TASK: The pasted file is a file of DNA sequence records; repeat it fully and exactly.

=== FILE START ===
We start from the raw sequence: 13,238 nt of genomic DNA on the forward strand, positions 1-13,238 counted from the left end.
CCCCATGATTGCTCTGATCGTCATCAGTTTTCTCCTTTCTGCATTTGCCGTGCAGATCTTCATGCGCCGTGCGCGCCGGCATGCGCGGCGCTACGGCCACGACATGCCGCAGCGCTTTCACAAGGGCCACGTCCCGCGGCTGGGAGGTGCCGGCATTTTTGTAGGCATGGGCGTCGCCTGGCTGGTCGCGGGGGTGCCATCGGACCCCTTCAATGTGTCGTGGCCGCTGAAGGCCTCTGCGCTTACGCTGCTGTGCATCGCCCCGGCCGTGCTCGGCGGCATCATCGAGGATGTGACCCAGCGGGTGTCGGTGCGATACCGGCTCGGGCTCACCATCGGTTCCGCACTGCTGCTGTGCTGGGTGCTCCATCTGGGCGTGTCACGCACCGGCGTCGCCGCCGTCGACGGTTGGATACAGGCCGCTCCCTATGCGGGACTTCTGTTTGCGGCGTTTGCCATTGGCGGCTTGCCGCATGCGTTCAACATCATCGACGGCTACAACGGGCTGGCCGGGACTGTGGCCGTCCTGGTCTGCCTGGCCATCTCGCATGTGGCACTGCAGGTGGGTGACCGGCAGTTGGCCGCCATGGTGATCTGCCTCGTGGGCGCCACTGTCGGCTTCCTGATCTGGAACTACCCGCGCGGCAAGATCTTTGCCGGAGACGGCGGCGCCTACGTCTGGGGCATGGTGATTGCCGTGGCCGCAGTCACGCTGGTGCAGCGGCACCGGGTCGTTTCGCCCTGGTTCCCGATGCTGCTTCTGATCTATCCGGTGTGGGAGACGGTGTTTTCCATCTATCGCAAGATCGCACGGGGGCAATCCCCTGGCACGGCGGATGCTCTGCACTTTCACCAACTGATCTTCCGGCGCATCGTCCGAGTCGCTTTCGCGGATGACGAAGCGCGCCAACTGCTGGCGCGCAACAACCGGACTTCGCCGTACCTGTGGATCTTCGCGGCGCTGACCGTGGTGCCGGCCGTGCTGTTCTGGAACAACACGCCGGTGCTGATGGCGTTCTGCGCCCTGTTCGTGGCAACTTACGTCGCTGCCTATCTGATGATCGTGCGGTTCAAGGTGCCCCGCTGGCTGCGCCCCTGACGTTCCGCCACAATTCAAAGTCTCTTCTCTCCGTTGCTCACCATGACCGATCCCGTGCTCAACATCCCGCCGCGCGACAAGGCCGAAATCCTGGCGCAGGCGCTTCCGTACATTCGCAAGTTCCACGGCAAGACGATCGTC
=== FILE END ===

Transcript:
We start from the raw sequence: 13,238 nt of genomic DNA on the forward strand, positions 1-13,238 counted from the left end.
CCCCATGATTGCTCTGATCGTCATCAGTTTTCTCCTTTCTGCATTTGCCGTGCAGATCTTCATGCGCCGTGCGCGCCGGCATGCGCGGCGCTACGGCCACGACATGCCGCAGCGCTTTCACAAGGGCCACGTCCCGCGGCTGGGAGGTGCCGGCATTTTTGTAGGCATGGGCGTCGCCTGGCTGGTCGCGGGGGTGCCATCGGACCCCTTCAATGTGTCGTGGCCGCTGAAGGCCTCTGCGCTTACGCTGCTGTGCATCGCCCCGGCCGTGCTCGGCGGCATCATCGAGGATGTGACCCAGCGGGTGTCGGTGCGATACCGGCTCGGGCTCACCATCGGTTCCGCACTGCTGCTGTGCTGGGTGCTCCATCTGGGCGTGTCACGCACCGGCGTCGCCGCCGTCGACGGTTGGATACAGGCCGCTCCCTATGCGGGACTTCTGTTTGCGGCGTTTGCCATTGGCGGCTTGCCGCATGCGTTCAACATCATCGACGGCTACAACGGGCTGGCCGGGACTGTGGCCGTCCTGGTCTGCCTGGCCATCTCGCATGTGGCACTGCAGGTGGGTGACCGGCAGTTGGCCGCCATGGTGATCTGCCTCGTGGGCGCCACTGTCGGCTTCCTGATCTGGAACTACCCGCGCGGCAAGATCTTTGCCGGAGACGGCGGCGCCTACGTCTGGGGCATGGTGATTGCCGTGGCCGCAGTCACGCTGGTGCAGCGGCACCGGGTCGTTTCGCCCTGGTTCCCGATGCTGCTTCTGATCTATCCGGTGTGGGAGACGGTGTTTTCCATCTATCGCAAGATCGCACGGGGGCAATCCCCTGGCACGGCGGATGCTCTGCACTTTCACCAACTGATCTTCCGGCGCATCGTCCGAGTCGCTTTCGCGGATGACGAAGCGCGCCAACTGCTGGCGCGCAACAACCGGACTTCGCCGTACCTGTGGATCTTCGCGGCGCTGACCGTGGTGCCGGCCGTGCTGTTCTGGAACAACACGCCGGTGCTGATGGCGTTCTGCGCCCTGTTCGTGGCAACTTACGTCGCTGCCTATCTGATGATCGTGCGGTTCAAGGTGCCCCGCTGGCTGCGCCCCTGACGTTCCGCCACAATTCAAAGTCTCTTCTCTCCGTTGCTCACCATGACCGATCCCGTGCTCAACATCCCGCCGCGCGACAAGGCCGAAATCCTGGCGCAGGCGCTTCCGTACATTCGCAAGTTCCACGGCAAGACGATCGTC